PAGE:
Receivable/Accounts - Information for Credit and Collection Issues

Sunday, September 16, 2012

Having The Last Word

Having The Last Word
Final Demand Wording That Is Effective

Often, creditors will ask me if they should send a final demand letter before they send a file to collections, and what wording should be used.  In 99% of the cases, the answer is certainly yes – it’s essential if creditors can make one last, best  attempt to recover their own debts before sending it to a third party agency. 

Firstly, there should be a hard deadline for the final demand to go out – and it truly should be a final step.  Whether you draw the line at 60, 90, or 120 days outstanding, you should always give the customer one last chance to deal with you, and work things out.  But, as you are getting in the last word, you need to make that word as effective as possible.

Often, companies large and small do not empathize with the people actually receiving the final demand, and thinking about what motivates them into paying their account.  Here is an example of a final demand letter that covers a number of essential elements.

ABC Cable Company - 123 Generic Blvd - Mississauga, ON L5L 5L5

David Walters
888 Witherspoon Dr
Brampton, ON L4L 4L4
Thursday, September 13th, 2012 

Mr Walters,

Your credit terms with our company are payment within 30 days, and your account is now over 90 days due with our company for the amount of $454.25, and is incurring interest at a rate of 18% per annum. 

It is our policy at this point to cancel your services, which we have done.  However, before we send your file to our collection agency, I am sending this letter to give you a final opportunity to resolve your account no later than Thursday, September 27th.  To pay this account by credit card or pre-authorized payment, you can do so by going to

It would be unfortunate if we had to involve our agents at Kingston Data and Credit  – I urge you to resolve this, and return to a customer in good standing.  If you have any questions, you can call our credit department at 1-888-555-1212.


Elizabeth Marshall – Credit Manager, ABC Cable

If you look closely, this letter includes several tools that increase your chances of recovering your account and customer.

Choice: The tone of this letter should be one of choice – it’s not belittling the customer, or getting into details of how the bill was incurred, or that you’ll never have them as a customer again – it’s simply an “A/B” choice of payment or cancellation and collections.  When presented with a dispassionate choice, debtors or debtor companies will more likely be to resolve the account.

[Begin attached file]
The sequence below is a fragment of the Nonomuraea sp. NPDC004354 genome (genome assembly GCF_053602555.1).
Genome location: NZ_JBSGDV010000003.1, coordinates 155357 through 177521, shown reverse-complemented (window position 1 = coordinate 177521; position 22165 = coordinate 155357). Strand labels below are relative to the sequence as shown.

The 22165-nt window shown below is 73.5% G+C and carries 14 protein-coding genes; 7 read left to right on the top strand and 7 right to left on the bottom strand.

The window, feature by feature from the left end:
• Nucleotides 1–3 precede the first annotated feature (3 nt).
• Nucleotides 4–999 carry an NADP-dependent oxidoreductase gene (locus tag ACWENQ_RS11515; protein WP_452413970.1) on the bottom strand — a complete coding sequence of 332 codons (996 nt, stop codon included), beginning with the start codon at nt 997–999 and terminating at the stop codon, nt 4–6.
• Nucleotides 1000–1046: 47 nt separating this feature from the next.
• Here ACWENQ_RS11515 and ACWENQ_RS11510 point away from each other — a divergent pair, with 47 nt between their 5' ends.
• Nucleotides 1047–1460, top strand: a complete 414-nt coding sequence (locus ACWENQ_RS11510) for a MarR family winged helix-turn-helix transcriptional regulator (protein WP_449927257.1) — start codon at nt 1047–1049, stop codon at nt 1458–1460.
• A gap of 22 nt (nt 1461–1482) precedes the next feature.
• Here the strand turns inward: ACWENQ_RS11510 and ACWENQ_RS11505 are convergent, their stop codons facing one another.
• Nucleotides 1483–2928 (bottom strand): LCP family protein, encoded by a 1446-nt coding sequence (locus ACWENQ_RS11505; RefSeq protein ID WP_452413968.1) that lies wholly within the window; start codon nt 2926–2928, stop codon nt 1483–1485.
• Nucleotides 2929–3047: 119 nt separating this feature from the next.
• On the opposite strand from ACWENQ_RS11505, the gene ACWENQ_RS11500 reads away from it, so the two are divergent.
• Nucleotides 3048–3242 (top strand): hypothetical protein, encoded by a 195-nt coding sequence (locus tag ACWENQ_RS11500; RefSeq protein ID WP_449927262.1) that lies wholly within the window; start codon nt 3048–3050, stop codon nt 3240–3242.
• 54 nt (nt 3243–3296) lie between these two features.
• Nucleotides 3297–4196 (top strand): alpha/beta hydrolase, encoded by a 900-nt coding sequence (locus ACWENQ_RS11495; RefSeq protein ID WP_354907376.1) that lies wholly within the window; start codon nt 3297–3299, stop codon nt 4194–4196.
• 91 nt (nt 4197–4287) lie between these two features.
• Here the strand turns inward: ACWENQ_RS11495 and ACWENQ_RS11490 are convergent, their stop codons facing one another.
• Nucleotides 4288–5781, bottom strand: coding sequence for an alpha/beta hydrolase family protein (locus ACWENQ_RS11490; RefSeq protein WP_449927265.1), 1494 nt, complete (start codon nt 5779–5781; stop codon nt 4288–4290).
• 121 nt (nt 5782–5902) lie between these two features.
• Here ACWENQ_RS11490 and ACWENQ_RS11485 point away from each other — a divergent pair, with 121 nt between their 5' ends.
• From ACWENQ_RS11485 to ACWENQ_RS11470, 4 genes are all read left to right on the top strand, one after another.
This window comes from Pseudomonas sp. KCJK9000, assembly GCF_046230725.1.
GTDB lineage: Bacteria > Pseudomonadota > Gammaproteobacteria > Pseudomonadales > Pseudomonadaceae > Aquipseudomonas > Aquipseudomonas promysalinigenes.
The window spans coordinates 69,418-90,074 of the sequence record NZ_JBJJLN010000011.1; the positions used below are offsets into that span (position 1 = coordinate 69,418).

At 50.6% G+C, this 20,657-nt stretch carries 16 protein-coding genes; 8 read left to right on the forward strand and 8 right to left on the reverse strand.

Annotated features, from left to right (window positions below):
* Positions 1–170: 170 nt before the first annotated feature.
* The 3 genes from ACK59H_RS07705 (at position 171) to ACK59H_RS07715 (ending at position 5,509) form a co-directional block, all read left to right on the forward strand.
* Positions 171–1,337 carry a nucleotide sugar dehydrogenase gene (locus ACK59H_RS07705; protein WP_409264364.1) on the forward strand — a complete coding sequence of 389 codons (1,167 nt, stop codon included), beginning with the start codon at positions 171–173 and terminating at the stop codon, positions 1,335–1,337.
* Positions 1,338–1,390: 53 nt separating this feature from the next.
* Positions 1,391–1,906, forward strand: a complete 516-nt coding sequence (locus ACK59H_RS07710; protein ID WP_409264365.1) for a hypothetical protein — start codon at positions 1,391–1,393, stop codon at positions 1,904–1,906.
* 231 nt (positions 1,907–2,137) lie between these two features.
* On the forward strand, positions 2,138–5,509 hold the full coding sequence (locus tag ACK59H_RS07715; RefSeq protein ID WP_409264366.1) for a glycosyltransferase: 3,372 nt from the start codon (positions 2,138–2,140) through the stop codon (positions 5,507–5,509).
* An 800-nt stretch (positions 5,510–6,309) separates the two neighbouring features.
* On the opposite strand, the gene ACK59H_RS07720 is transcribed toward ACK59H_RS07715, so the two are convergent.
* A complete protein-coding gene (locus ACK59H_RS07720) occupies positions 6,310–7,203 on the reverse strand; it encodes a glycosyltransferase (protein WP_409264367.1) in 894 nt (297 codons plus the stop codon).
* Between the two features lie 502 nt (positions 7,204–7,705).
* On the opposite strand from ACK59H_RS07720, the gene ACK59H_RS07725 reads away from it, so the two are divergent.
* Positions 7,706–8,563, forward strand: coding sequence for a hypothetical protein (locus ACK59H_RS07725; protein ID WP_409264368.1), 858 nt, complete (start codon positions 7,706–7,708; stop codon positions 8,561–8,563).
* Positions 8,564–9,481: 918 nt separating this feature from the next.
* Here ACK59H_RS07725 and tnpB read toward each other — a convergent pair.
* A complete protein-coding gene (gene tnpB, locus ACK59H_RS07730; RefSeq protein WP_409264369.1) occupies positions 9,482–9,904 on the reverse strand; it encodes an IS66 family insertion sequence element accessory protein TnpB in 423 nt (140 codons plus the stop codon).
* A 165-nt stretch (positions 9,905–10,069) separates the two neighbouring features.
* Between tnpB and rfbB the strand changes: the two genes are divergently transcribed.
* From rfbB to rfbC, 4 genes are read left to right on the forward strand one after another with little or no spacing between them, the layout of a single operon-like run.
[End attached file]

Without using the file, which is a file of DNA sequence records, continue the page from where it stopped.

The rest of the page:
Deadline: Every letter should have a deadline for resolution.  This deadline is best kept to 14 to 21 days to keep a sense of urgency, and not let things drag out.  Remember, this is the final deadline.

Consequences: In this case, the consequences are cancellation of service and sending the file to a collection agency.  There should always be a clearly stated consequence for failure to pay, whether that is interest charged, cancellation of service, reporting to the credit bureau, repossession of a vehicle, or what have you.

Also, if you are going to send your file to collections, by all means name the agency specifically – it creates a real consequence to encourage them to pay (especially if the agency is known), and if the file actually does go to collections, it supplements their authority and involvement.

Direction For Payment: Too often, a final notice goes out demanding payment, but without clearly indicating how to pay the account.  A final demand should clearly indicate what the customer has to do to bring their account back to good standing.  If you have a method for online payment, or payment via telephone, or electronic bill payment, this would be an excellent method of allowing the delinquent customer to avoid “the cheque is in the mail”, and try to work past the firm deadline you have set.

Open Communication: This letter has a personal tone from the credit manager, without detracting from the authority of their company’s position, treats the consumer with respect, and gives a telephone number for the customer to call to make arrangements, which are an option if the consumer cannot pay in full by the deadline.  You want to encourage the customer to remain in contact with you to work things out.

Sign It!:  The important thing is to make the letter be a direct communication from the person in authority at the creditor to the consumer.  Take the time, and sign the letter.  In my time in this industry I have sent thousands of collection letters, and I can tell you I have tracked nearly a 15% increase in payments when the letter is signed by a human being.

Registered Mail?: If your balances are significant, it often creates the right tone of urgency to send the letter registered mail with a signature required.  It sets your final letter apart from any previous notices, and lets the delinquent customer know that their receipt of the letter is recorded.

Building A Better Letter

The example letter here is simply a sample that does not likely deal with your company’s specific needs, but it should prompt you to think of areas of improving your final notice internally.  If you need a final demand wording reviewed, or need specific ideas for rewording or improvement, I’d be pleased to assist – feel free to contact myself at my direct line below.

Blair DeMarco-Wettlaufer
Kingston Data and Credit
Cambridge, Ontario

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